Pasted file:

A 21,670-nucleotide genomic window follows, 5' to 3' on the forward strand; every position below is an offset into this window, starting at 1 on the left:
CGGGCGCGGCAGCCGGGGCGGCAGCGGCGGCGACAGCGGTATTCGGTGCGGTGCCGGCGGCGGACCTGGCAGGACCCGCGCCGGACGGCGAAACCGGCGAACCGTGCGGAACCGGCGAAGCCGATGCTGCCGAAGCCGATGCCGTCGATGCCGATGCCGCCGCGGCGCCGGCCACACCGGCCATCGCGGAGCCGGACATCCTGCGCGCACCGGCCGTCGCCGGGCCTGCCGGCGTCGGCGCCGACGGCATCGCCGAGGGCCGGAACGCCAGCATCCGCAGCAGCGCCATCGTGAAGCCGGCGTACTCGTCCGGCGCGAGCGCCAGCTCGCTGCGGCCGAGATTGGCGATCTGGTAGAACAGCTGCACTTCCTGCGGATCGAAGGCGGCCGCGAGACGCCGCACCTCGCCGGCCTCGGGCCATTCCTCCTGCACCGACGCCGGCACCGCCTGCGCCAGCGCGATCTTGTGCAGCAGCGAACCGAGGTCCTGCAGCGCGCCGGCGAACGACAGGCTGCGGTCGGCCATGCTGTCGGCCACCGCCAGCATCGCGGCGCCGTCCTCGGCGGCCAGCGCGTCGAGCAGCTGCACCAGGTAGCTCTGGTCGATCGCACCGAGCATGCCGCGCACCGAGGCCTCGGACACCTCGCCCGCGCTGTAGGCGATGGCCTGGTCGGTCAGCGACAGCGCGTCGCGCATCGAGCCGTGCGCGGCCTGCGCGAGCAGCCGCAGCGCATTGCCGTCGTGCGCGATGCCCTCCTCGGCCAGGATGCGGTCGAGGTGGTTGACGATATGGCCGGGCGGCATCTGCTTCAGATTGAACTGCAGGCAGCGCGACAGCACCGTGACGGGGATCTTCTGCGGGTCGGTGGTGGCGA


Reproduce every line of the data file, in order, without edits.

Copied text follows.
A 21,670-nucleotide genomic window follows, 5' to 3' on the forward strand; every position below is an offset into this window, starting at 1 on the left:
CGGGCGCGGCAGCCGGGGCGGCAGCGGCGGCGACAGCGGTATTCGGTGCGGTGCCGGCGGCGGACCTGGCAGGACCCGCGCCGGACGGCGAAACCGGCGAACCGTGCGGAACCGGCGAAGCCGATGCTGCCGAAGCCGATGCCGTCGATGCCGATGCCGCCGCGGCGCCGGCCACACCGGCCATCGCGGAGCCGGACATCCTGCGCGCACCGGCCGTCGCCGGGCCTGCCGGCGTCGGCGCCGACGGCATCGCCGAGGGCCGGAACGCCAGCATCCGCAGCAGCGCCATCGTGAAGCCGGCGTACTCGTCCGGCGCGAGCGCCAGCTCGCTGCGGCCGAGATTGGCGATCTGGTAGAACAGCTGCACTTCCTGCGGATCGAAGGCGGCCGCGAGACGCCGCACCTCGCCGGCCTCGGGCCATTCCTCCTGCACCGACGCCGGCACCGCCTGCGCCAGCGCGATCTTGTGCAGCAGCGAACCGAGGTCCTGCAGCGCGCCGGCGAACGACAGGCTGCGGTCGGCCATGCTGTCGGCCACCGCCAGCATCGCGGCGCCGTCCTCGGCGGCCAGCGCGTCGAGCAGCTGCACCAGGTAGCTCTGGTCGATCGCACCGAGCATGCCGCGCACCGAGGCCTCGGACACCTCGCCCGCGCTGTAGGCGATGGCCTGGTCGGTCAGCGACAGCGCGTCGCGCATCGAGCCGTGCGCGGCCTGCGCGAGCAGCCGCAGCGCATTGCCGTCGTGCGCGATGCCCTCCTCGGCCAGGATGCGGTCGAGGTGGTTGACGATATGGCCGGGCGGCATCTGCTTCAGATTGAACTGCAGGCAGCGCGACAGCACCGTGACGGGGATCTTCTGCGGGTCGGTGGTGGCGA